Using social cognitive career theory to understand why students choose to study computer science

Alshahrani, Amnah and Ross, Isla and Wood, Murray (2018) Using social cognitive career theory to understand why students choose to study computer science. In: Proceedings of the 2018 ACM Conference on International Computing Education Research. ACM, New York, N.Y..

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    Abstract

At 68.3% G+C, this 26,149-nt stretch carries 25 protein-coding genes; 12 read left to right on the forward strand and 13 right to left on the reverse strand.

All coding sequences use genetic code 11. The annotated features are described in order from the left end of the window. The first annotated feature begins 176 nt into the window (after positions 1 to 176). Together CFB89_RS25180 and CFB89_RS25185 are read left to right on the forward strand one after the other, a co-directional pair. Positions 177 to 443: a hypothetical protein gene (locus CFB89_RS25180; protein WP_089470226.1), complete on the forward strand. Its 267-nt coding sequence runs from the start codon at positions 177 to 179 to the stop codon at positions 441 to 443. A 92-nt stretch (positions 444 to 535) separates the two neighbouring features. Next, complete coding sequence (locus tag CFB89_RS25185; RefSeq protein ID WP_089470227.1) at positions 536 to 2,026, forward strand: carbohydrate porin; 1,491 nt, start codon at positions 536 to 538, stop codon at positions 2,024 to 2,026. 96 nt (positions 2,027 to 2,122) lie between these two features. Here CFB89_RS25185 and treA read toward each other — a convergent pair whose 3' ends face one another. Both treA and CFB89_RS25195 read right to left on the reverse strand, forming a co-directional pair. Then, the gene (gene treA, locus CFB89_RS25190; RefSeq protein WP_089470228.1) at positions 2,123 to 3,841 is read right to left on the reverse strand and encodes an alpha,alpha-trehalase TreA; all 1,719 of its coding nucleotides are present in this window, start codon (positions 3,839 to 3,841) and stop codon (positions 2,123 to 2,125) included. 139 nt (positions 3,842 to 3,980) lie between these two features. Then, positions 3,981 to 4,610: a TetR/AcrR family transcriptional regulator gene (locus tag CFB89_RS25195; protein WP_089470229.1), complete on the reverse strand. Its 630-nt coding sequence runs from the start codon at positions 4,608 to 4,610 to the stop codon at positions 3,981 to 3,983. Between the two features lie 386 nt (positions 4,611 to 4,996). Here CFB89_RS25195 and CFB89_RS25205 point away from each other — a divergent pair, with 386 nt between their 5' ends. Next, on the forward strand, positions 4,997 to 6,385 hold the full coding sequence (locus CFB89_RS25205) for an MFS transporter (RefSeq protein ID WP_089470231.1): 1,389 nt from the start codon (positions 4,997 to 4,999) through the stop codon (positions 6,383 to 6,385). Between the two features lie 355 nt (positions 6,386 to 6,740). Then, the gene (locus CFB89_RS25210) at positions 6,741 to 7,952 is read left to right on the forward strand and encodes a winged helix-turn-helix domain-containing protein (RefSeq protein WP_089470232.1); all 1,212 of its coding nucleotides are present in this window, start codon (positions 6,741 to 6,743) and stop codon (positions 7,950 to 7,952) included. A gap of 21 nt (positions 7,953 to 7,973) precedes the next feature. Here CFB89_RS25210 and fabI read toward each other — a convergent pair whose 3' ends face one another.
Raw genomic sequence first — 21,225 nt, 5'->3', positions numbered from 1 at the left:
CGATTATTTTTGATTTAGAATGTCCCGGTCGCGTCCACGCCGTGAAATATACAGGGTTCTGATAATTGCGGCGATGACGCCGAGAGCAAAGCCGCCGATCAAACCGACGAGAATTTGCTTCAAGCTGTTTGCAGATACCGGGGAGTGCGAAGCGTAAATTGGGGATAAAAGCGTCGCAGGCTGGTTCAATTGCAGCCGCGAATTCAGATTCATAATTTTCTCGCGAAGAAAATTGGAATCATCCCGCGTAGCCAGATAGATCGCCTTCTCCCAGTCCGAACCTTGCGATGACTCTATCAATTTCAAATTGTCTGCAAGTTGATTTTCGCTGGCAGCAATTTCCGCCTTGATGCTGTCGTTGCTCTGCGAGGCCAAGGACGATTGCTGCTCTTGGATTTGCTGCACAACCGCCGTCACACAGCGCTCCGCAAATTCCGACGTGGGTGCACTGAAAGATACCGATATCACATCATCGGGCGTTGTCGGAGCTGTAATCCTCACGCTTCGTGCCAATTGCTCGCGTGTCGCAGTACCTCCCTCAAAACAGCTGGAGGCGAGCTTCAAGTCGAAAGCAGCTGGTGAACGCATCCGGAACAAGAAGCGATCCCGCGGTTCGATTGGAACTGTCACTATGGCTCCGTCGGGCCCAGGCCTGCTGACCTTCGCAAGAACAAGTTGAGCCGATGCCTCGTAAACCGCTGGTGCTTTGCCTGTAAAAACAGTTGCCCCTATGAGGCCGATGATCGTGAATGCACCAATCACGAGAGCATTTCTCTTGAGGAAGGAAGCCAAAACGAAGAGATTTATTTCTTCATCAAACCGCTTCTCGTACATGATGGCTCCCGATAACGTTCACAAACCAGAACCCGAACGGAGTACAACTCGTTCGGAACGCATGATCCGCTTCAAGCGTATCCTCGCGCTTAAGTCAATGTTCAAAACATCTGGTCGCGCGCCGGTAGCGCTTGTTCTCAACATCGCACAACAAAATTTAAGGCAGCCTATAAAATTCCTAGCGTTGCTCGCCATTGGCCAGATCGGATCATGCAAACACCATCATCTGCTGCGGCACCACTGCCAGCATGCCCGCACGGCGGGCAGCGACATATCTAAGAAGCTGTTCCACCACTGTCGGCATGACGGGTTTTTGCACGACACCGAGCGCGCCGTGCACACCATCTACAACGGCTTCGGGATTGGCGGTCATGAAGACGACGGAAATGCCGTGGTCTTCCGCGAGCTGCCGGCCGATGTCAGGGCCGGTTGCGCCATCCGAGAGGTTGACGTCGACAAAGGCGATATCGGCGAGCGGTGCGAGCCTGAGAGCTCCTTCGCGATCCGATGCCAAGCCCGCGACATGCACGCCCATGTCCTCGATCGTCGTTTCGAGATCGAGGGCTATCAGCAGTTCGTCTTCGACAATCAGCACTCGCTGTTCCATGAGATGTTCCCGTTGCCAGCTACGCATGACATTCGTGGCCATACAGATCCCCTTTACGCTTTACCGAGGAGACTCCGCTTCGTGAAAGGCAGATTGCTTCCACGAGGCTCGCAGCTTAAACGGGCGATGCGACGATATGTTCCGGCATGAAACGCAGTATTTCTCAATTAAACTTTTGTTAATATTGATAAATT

The aim of this research is to use Social Cognitive Career Theory (SCCT) to identify and understand reasons why students choose to study Computer Science (CS) at university. SCCT focuses on students’ prior experience, social support, self-efficacy and outcome expectation. The research is part motivated by the desire to increase female participation rates in CS, particularly in the UK. Policymakers can use the factors that both females and males identify as influencing their choice of studying CS to enhance the experiences of all students prior to coming to university, but female students in particular. The study uses a semi-structured interview with 17 mixed gender subjects currently studying CS at three Scottish universities. The findings are that social support from family, teachers, friends and mentors is a particularly important factor in choosing to study CS, especially for female subjects. The career paths offered by a CS degree is another major factor, not just the potential jobs, but also the general value of a CS education and the potential to make useful contributions to society. School education appeared to have limited influence, though exposure to problem solving, programming, online self-learning and internships are positive influences. The stereotypical view of CS students as ‘geeks’ is outdated and unhelpful – it is more appropriate to see them as ‘analytical’ or ‘over-achievers’. Subjects make many suggestions for improving the CS education provided at school, especially to make it more attractive to females, including: make it compulsory, teach it earlier, include more programming and problem solving, and increase the visibility of female exemplars and role models.